I'm not one for writing reviews, but must for "The Loney". This is the best piece of fiction I have read in ages. So humane, intelligent, so thought-provoking, so insightful, so gripping, so well paces and plotted, so well written. Absolutely unputdownable/unswitchoffable. And in the audible version, so excellently narrated (which, unfortunately, is rarely the case with audio downloads). I am about to order the print version and start reading. This more than deserves the Costa prize, and should have been on the 2015 Mann Booker shortlist. Please read/listen!!!
The combination of a beautifully written, understated style of writing; haunting images and a superb narrator kept me listening when I should have been doing other things! Now that I am finished the book, I find that aspects of the story keep on flitting into my mind, and while I consider them, I realize that the book is much more multi-faceted than I expected. There is the gothic aspect, and some supernatural incidents that are hinted at by the genre of the book. Then there is the human drama of a community caught up in issues of faith and family. Finally, there is a hint of humour in the parochial characters. I highly recommend this book to people who enjoy crime and thrillers, to those who appreciate the bizarre, and to those who enjoy books that question our basic values and religion.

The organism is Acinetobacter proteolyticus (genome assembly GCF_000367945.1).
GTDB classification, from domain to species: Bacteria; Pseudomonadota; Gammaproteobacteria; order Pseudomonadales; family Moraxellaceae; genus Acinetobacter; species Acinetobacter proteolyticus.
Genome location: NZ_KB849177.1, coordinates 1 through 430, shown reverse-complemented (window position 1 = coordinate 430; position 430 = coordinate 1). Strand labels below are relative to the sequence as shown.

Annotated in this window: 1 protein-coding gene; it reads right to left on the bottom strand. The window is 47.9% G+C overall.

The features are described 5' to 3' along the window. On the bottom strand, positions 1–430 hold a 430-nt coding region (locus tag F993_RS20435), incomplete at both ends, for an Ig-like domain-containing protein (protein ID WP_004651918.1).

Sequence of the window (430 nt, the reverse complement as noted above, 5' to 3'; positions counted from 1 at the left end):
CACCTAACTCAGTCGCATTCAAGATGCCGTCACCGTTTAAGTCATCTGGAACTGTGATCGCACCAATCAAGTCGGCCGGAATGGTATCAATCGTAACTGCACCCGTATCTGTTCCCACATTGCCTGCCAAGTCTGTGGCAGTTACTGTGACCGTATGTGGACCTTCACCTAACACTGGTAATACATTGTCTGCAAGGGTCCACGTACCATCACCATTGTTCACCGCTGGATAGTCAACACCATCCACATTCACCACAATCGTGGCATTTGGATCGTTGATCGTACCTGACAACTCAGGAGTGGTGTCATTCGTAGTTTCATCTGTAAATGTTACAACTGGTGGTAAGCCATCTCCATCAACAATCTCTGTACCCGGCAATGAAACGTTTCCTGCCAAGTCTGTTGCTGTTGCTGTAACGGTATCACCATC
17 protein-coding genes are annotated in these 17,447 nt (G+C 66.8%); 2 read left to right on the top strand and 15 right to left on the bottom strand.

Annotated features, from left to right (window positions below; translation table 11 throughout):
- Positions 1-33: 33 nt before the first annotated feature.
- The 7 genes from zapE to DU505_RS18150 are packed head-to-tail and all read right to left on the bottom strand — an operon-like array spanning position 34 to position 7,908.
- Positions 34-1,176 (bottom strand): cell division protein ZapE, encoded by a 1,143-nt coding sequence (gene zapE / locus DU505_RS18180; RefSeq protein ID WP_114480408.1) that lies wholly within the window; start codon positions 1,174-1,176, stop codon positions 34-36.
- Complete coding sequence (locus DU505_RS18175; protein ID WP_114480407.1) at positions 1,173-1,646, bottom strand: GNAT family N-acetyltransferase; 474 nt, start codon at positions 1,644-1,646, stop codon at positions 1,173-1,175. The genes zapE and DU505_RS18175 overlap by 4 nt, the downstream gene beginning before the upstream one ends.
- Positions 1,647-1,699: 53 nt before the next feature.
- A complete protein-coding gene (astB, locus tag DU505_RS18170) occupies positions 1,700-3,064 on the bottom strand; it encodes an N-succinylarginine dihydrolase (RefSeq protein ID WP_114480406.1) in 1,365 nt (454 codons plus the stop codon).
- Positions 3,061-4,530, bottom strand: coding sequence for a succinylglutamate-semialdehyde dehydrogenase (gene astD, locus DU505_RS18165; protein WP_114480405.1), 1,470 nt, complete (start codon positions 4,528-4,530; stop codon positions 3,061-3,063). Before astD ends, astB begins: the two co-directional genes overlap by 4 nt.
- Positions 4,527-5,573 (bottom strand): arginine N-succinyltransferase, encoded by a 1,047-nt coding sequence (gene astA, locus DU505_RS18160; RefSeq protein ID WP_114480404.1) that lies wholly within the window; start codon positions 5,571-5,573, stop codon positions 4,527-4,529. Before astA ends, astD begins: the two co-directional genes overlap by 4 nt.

This book is a worthy award winner, but I suspect that if I'd read it as opposed to listen to it, I wouldn't be giving it 5 stars all round. The storyline itself is just not quite believable enough. BUT.... in this audio version the narration is outstanding; the atmospheric location and all the characters are alarmingly brought to life and the suspense generated as a result is sometimes palpable. Highly recommended.
active dog walker
After reading other reviews I couldn't wait to download this book. I appreciate that it's award winning but I only managed to struggle through the first third before giving up on it. I found it so slow that it was going nowhere. Certainly wouldn't be one that I'd recommend.
If you like Jon McGregor's writing you should try this. It has all his patience, perceptiveness & humanity; it also has a tiny hint of horror, quite a lot of menace; some strong story-telling: like Stephen King! I really loved this book. I hope there will be plenty more from Andrew Michael Hurley
This book is written beautifully. The phrases, observations and descriptions of the people and beach and the sea around Morcombe bay are wonderful and evocative. The dissection of the relationships within the group is acute and peceptive. The use of flashbacks occasionally gets confusing but the story continues to its conclusion in a non linear slightly dark way. Not a gory blood spattered horror by any means more a "tales of the unexpected". Absolutely loved it. Iain
Interesting, thought provoking, sad, bleak even. It in my opinion it shows the power of religion, of the chains it can place upon one. A child who was born to serve, who never really had the opportunity to experience childhood and the freedom that entails. The narrators voice was gentle, melodic as he led you down a winding path.
Very different from my usual reading, I will most definitely read it again.